A UTI is a “symptomatic infection of the urinary tract.” Buesser Trial Tr. at 41:3-4. Common symptoms of a urinary tract infection include dysuria (painful or difficult urination), frequent urination, incontinence, and abdominal or lower pelvic pain. Id. at 41:9-25. But at the June 9 visit, Petrella noted that Vargas had no “signs or symptoms” of a UTI. Petrella Trial Tr. at 34:9-15; VA Medical Records at 1537. She also noted that Vargas had already been treated with antibiotics during his hospitalization. VA Medical Records at 1537. Either way, to be safe, on June 9, Petrella ordered a follow-up urinalysis and a urine culture based on the results of the May urinalysis and Vargas's predisposition to UTIs based on the recent hospitalization. Petrella Trial Tr. at 36:10-13; see also VA Medical Records at 1537-38. Medical-care providers use urine cultures to confirm whether there is the presence of an infection in the urine. See Buesser Trial Tr. at 42:8-9.

         The results of the June urinalysis were similar to the results of the one done in May. Compare VA Medical Records at 1606 (May urinalysis results) with 1604 (June urinalysis results). Vargas's urine again tested positive for nitrites and had high white-blood cell and leukocyte-esterase counts. See VA Medical Records at 1604; see also Petrella 38:9-15; Fox Trial Tr. at 31:7-16. Also, the culture showed the presence of 100, 000 colony-forming units per milliliter of E. coli. See VA Medical Records at 1605. So even though Vargas did not have signs or symptoms of a UTI, based on the lab results of the urinalysis and the culture, and Vargas's medical history, Petrella diagnosed Vargas with a UTI and prescribed him antibiotics. Petrella Trial Tr. at 40:1-7.

         C. The Urology Clinic Visit

         Fast forward to September 2015: Vargas again visited Petrella, this time with complaints about his erectile dysfunction medication. VA Medical Records at 1514-15. During this visit, Petrella noted that Vargas was not experiencing a change in urinary symptoms and that he was taking Oxybutynin and Terazosin to treat his lower urinary tract symptoms associated with BPH. VA Medical Records at 1515. She also listed BPH under Vargas's “problem list.” Id. After this visit, Petrella referred Vargas to the Hines VA urology clinic. Id. at 1453.

         About a month later, on October 2, 2015, Vargas went to the Hines VA urology clinic and was examined by nurse practitioner Julia Buesser. See VA Medical Records at 1454. During the visit, Buesser took notes on the reason for Vargas's visit; his medical history, including his two recent back surgeries; and his current symptoms. Id. Buesser specifically noted that Vargas had the following symptoms: significant hesitancy and intermittent voiding pattern, nocturia (excessive urination at night), urgency without incontinence, significant post-void dribbling, and difficulty voiding from a seated position. See id.

         In addition to the information that she gathered from Vargas directly, Buesser also looked up and noted Vargas's past visits to the VA urology department. VA Medical Records at 1456. She also noted that Vargas underwent a cystoscopy (a procedure that uses a camera to look inside a patient's urethra) and a microwave prostate procedure (a minimally invasive procedure that uses thermal energy to shrink the prostate gland) at an outside private facility in 2007 to treat his lower urinary tract symptoms. Id. at 1456; Bresler Trial Tr. at 12:16-24. One potential risk of a microwave procedure is the formation of scar tissue in the urethra-also called a “stricture”-that can contribute to urinary symptoms. Buesser Trial Tr. at 22:13-18.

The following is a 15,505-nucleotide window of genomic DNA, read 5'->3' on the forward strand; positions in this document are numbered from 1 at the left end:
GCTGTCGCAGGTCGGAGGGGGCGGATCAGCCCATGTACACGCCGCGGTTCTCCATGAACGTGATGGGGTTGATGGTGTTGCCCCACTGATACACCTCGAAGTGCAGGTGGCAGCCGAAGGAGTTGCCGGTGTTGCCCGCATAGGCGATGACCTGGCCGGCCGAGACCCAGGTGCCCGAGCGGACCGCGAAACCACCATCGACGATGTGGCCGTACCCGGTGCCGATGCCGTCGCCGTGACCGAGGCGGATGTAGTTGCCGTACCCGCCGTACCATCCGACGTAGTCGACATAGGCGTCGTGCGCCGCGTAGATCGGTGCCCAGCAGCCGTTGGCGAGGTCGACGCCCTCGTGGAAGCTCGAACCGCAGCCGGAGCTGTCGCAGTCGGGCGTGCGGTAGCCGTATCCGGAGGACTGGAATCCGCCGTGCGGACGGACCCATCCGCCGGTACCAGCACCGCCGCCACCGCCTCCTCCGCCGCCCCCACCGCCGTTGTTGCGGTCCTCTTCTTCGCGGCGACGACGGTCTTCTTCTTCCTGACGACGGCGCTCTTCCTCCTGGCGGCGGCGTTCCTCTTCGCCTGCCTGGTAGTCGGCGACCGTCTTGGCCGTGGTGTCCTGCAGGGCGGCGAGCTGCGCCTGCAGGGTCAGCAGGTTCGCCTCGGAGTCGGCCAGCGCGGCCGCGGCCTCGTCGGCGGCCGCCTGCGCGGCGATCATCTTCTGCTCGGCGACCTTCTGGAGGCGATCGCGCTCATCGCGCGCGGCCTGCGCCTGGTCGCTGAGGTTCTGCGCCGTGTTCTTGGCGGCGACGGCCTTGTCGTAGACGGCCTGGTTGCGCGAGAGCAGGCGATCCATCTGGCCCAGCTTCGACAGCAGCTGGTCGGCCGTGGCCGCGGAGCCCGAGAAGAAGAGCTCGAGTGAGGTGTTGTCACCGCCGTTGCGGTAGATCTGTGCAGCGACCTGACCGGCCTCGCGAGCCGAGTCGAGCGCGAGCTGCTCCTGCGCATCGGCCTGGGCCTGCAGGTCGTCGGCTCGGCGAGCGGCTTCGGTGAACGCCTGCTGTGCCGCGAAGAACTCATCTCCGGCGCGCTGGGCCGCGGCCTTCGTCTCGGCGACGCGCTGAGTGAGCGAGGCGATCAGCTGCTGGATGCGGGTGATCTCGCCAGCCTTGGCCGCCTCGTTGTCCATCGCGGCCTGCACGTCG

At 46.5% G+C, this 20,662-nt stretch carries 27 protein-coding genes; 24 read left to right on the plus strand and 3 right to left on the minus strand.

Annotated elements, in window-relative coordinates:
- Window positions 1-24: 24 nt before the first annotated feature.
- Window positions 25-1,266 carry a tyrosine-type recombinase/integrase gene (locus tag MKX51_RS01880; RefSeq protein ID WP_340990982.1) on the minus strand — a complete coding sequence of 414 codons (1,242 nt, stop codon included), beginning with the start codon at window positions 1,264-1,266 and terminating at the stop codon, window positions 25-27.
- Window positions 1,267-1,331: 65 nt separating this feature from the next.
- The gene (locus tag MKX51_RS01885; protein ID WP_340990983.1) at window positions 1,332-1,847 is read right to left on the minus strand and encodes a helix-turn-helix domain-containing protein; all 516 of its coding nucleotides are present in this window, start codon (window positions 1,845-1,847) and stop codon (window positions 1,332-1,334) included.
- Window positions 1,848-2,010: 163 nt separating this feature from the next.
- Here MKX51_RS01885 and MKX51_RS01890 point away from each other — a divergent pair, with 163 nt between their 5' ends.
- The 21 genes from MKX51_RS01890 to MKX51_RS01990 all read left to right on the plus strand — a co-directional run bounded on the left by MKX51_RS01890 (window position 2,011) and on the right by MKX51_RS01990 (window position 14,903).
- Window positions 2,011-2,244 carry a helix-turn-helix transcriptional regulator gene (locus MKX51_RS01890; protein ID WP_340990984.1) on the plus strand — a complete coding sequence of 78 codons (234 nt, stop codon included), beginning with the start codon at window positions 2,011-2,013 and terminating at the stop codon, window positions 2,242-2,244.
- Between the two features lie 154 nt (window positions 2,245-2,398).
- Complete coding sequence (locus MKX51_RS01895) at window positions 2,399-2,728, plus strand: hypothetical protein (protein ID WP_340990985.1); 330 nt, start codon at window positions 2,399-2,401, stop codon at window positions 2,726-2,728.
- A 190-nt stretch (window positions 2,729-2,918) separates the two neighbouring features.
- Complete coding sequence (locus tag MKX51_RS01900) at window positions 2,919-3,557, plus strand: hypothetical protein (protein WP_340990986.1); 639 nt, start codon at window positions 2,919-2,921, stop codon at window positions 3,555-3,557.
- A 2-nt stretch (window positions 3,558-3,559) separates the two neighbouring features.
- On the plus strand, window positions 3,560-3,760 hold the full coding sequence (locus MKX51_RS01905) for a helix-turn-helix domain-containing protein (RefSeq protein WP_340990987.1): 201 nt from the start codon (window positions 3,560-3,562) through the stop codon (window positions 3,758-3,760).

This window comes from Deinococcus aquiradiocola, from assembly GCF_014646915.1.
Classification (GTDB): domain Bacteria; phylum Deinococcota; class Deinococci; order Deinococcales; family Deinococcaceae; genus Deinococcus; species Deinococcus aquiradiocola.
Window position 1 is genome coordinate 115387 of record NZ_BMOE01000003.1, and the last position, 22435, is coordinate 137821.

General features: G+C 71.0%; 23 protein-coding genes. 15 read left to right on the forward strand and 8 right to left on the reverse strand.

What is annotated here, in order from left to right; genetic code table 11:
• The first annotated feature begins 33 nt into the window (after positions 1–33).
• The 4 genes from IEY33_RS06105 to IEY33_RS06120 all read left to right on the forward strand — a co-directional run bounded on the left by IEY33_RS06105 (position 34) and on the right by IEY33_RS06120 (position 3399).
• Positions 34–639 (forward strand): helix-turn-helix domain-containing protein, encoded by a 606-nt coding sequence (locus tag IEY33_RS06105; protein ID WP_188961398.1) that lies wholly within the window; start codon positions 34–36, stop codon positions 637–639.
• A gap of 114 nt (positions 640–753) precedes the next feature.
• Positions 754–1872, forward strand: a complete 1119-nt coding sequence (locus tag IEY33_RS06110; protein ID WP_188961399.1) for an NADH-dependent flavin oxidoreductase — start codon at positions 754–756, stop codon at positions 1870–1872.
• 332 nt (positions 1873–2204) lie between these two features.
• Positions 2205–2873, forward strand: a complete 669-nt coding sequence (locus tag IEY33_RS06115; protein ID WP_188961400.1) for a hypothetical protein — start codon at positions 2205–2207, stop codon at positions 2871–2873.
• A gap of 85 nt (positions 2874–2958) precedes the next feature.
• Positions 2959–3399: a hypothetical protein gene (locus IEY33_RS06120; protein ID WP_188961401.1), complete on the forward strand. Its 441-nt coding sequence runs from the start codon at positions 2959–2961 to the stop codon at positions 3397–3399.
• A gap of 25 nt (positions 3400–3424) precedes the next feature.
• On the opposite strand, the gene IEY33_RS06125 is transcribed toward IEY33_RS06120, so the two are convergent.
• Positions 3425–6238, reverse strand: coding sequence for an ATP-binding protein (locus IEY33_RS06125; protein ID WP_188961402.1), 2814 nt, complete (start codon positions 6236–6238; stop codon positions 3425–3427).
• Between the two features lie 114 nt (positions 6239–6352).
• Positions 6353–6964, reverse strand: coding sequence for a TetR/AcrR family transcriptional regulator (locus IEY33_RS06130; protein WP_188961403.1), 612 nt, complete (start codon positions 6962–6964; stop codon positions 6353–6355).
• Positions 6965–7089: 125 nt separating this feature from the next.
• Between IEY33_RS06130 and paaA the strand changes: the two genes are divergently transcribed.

The symptoms noted by Buesser can be associated with both a UTI and BPH. Buesser Trial Tr. at 78:12-19. One way to distinguish between the two conditions is by assessing when the symptoms started and how long they last. If the symptoms are new, then they are a sign of a UTI. Id. If the symptoms are ongoing, meaning the patient has been experiencing them for some time, then they are a sign of BPH with LUTS (lower urinary tract symptoms). Id. Based on Vargas's medical records and her conversations with him, Buesser determined that Vargas's symptoms were ongoing and a sign of his “longstanding, lower urinary tract symptoms.” See Buesser Trial Tr. at 24:18-19; 24:11-25:25 (“If I had seen that his urinary symptoms were different than before, I would have taken note of that. … I looked at [Vargas] as someone who had been dealing with lower urinary tract symptoms since 2007.”). Also, Vargas denied having certain symptoms that are commonly associated with a UTI, specifically, dysuria, gross hematuria (blood in the urine), flank pain, and fever and chills. VA Medical Records at 1454; Buesser Trial Tr. at 78:20-22.

         As part of Vargas's treatment plan, Buesser ordered Vargas to undergo another cystoscopy to rule out the possibility of a stricture. VA Medical Records at 1459-60. Buesser also switched Vargas from Terazosin to Tamsulosin, and decreased his Oxybutynin dosage to treat his BPH with LUTS. See id. at 1459-60.[3] Buesser replaced Vargas's Terazosin prescription with Tamsulosin because Tamsulosin is a newer version of the same drug and she was hopeful that it might be more effective. Buesser Trial Tr. at 77:20-78:6. And she decreased Vargas's Oxybutynin dosage to address his hesitancy issues. VA Medical Records at 1506. Finally, Buesser ordered a urinalysis because Vargas had a history of microhematuria (microscopic levels of blood in his urine), id.; Vargas had not visited the VA urology department in around four years, and microhematuria is potentially indicative of genitourinary malignancy, Buesser Trial Tr. 10:9-13. Buesser consulted with Dr. Larissa Bresler, the attending urologist on duty at that time, about Buesser's proposed assessment and plan. Buesser 45:25-46:20; VA Medical Records at 1460. Bresler agreed with Buesser's assessment that the symptoms described by Vargas were symptoms of his preexisting BPH with LUTS, and signed off on the treatment plan. Bresler Trial Tr. at 8-9.

         As it turns out, Vargas's October 2015 urinalysis results were similar to his June 2015 urinalysis results (which, as a reminder, were similar to his May urinalysis results) in that they again tested positive for nitrites and had high white-blood cell and leukocyte-esterase counts. Compare VA Medical Records at 1430 (October results) with 1604 (June results). April Turner, a nurse practitioner at the VA urology clinic, was responsible for reviewing routine lab work and ordering follow up if necessary. See Buesser Trial Tr. at 17:17-24; Turner Trial Tr. at 10-11. But the week that Vargas's lab results came in, Turner was on vacation, and she could not remember whether Vargas's lab results were flagged for her to review or whether she actually reviewed them. Turner Trial Tr. at 9:9-10:25.

         D. History of Benign ...